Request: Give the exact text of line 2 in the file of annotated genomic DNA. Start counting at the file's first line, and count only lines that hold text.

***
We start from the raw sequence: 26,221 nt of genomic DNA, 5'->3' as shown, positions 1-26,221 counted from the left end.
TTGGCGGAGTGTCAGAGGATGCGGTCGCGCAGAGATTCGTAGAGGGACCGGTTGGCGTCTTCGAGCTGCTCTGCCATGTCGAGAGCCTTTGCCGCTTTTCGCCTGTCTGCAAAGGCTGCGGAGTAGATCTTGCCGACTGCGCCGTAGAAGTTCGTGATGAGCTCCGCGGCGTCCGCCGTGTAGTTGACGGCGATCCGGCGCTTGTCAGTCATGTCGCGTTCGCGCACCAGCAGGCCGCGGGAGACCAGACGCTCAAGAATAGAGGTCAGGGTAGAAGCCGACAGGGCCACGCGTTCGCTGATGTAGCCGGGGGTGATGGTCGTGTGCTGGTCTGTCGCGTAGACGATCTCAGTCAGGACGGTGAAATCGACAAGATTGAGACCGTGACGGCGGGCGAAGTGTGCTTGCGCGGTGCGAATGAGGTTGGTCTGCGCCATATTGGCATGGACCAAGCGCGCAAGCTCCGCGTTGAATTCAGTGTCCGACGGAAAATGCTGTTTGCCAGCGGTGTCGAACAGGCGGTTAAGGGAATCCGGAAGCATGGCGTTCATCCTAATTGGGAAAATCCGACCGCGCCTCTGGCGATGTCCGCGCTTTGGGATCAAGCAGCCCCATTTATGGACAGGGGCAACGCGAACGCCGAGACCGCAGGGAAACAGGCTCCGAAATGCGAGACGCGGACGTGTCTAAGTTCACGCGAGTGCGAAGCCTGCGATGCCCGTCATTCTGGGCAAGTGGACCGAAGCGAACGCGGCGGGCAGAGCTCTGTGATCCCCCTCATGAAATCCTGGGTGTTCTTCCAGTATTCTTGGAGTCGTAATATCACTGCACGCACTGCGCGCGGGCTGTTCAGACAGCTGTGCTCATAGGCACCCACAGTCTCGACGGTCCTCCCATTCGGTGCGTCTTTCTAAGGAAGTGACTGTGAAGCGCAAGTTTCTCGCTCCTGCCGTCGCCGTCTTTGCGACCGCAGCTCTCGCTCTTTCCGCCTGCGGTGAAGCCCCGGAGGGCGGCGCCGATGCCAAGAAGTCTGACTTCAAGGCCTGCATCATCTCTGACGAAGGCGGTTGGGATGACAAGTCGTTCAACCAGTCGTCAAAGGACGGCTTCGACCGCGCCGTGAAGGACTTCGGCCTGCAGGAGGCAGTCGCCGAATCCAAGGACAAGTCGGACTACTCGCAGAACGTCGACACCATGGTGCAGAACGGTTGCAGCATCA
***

TTGGCGGAGTGTCAGAGGATGCGGTCGCGCAGAGATTCGTAGAGGGACCGGTTGGCGTCTTCGAGCTGCTCTGCCATGTCGAGAGCCTTTGCCGCTTTTCGCCTGTCTGCAAAGGCTGCGGAGTAGATCTTGCCGACTGCGCCGTAGAAGTTCGTGATGAGCTCCGCGGCGTCCGCCGTGTAGTTGACGGCGATCCGGCGCTTGTCAGTCATGTCGCGTTCGCGCACCAGCAGGCCGCGGGAGACCAGACGCTCAAGAATAGAGGTCAGGGTAGAAGCCGACAGGGCCACGCGTTCGCTGATGTAGCCGGGGGTGATGGTCGTGTGCTGGTCTGTCGCGTAGACGATCTCAGTCAGGACGGTGAAATCGACAAGATTGAGACCGTGACGGCGGGCGAAGTGTGCTTGCGCGGTGCGAATGAGGTTGGTCTGCGCCATATTGGCATGGACCAAGCGCGCAAGCTCCGCGTTGAATTCAGTGTCCGACGGAAAATGCTGTTTGCCAGCGGTGTCGAACAGGCGGTTAAGGGAATCCGGAAGCATGGCGTTCATCCTAATTGGGAAAATCCGACCGCGCCTCTGGCGATGTCCGCGCTTTGGGATCAAGCAGCCCCATTTATGGACAGGGGCAACGCGAACGCCGAGACCGCAGGGAAACAGGCTCCGAAATGCGAGACGCGGACGTGTCTAAGTTCACGCGAGTGCGAAGCCTGCGATGCCCGTCATTCTGGGCAAGTGGACCGAAGCGAACGCGGCGGGCAGAGCTCTGTGATCCCCCTCATGAAATCCTGGGTGTTCTTCCAGTATTCTTGGAGTCGTAATATCACTGCACGCACTGCGCGCGGGCTGTTCAGACAGCTGTGCTCATAGGCACCCACAGTCTCGACGGTCCTCCCATTCGGTGCGTCTTTCTAAGGAAGTGACTGTGAAGCGCAAGTTTCTCGCTCCTGCCGTCGCCGTCTTTGCGACCGCAGCTCTCGCTCTTTCCGCCTGCGGTGAAGCCCCGGAGGGCGGCGCCGATGCCAAGAAGTCTGACTTCAAGGCCTGCATCATCTCTGACGAAGGCGGTTGGGATGACAAGTCGTTCAACCAGTCGTCAAAGGACGGCTTCGACCGCGCCGTGAAGGACTTCGGCCTGCAGGAGGCAGTCGCCGAATCCAAGGACAAGTCGGACTACTCGCAGAACGTCGACACCATGGTGCAGAACGGTTGCAGCATCA